Divorced or separated parents
-Parental income and assets for a student whose parents are divorced or separated, but not remarried, is determined by including only the income and assets of the parent who provides the greater portion of the student’s financial support. 
Death of a parent
-Parental Income and assets in the case of the death of any parent is determined as follows:
(A) If either of the parents has died, the surviving parent shall be considered a single parent, until that parent has remarried.
(B) if both parents have died, the student shall not report any parental income or assets.
Remarried parents
-If a parent is the FAFSA contributor or Parent of record and has remarried, the income of that parent’s spouse shall be included in determining the parent’s assessment of adjusted available income if the student’s parent and the stepparent are married as of the date of application for the award year concerned. 
Single parent who is not divorced or separated
-Parental income and assets in the case of a student whose parent is a single parent who is not divorced, separated, or remarried shall include the income and assets of such single parent. 
IRS Data Retrieval Tool (DRT) ReplacedThe IRS DRT will be replaced with the Direct Data Exchange (DDX).
-EVERYONE -students, spouses (if applicable), and parents – will need to consent to have their Federal Tax Information (FTI) imported into the FTI module.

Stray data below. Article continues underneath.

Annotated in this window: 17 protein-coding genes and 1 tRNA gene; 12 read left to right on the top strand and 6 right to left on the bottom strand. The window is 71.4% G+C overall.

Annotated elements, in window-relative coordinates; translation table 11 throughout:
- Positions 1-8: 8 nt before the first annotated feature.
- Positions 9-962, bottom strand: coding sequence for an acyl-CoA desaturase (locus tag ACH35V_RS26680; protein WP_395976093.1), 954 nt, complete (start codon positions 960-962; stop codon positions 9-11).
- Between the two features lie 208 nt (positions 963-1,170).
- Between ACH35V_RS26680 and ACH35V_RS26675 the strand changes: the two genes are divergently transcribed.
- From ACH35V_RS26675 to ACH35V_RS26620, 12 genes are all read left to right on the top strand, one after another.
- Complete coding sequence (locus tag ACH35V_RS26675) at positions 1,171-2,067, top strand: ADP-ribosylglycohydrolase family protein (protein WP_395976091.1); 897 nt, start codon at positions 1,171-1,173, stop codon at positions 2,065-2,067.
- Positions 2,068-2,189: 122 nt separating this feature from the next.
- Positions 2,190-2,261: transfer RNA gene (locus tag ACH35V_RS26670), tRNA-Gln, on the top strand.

-To provide consent, the individual will need to access the FAFSA with an FSA ID that has been matched with the Social Security Administration.
-Federal tax filers will have their tax information imported into the FTI module. No tax income will transfer into the FAFSA, but tax data will be sent to the colleges listed on the FAFSA.
-Non-tax filers must also check the box to consent. When IRS Date is accessed, the process will verify non-filing status. 
Student Aid Index Replaces Expected Family ContributionThe Student Aid Index (SAI) will replace the Expected Family Contribution (EFC) on the FAFSA form. Students and families will see a different measure of their ability to pay for college and experience a change in the methodology used to determine aid.

In addition to the SAI, the FAFSA Simplification Act is expected to expand the Federal Pell Grant to more students and link eligibility to family size and the federal poverty level.
Siblings in CollegeThere is no longer a benefit for having siblings in college. Previously, the FAFSA divided the EFC proportionally based on the number of household member in college. The SAI will not use the number in college as a factor in calculation of eligibility. As such, students with siblings in college may see a change in their aid eligibility.
Family Farms and Small BusinessFamily farms or small businesses are now included. When required, families will now report the value of their family farms or small businesses. While this inclusion continues to be debated in Congress, it will be required to be reported for appropriate families on the 2024-25 FAFSA and can influence the SAI.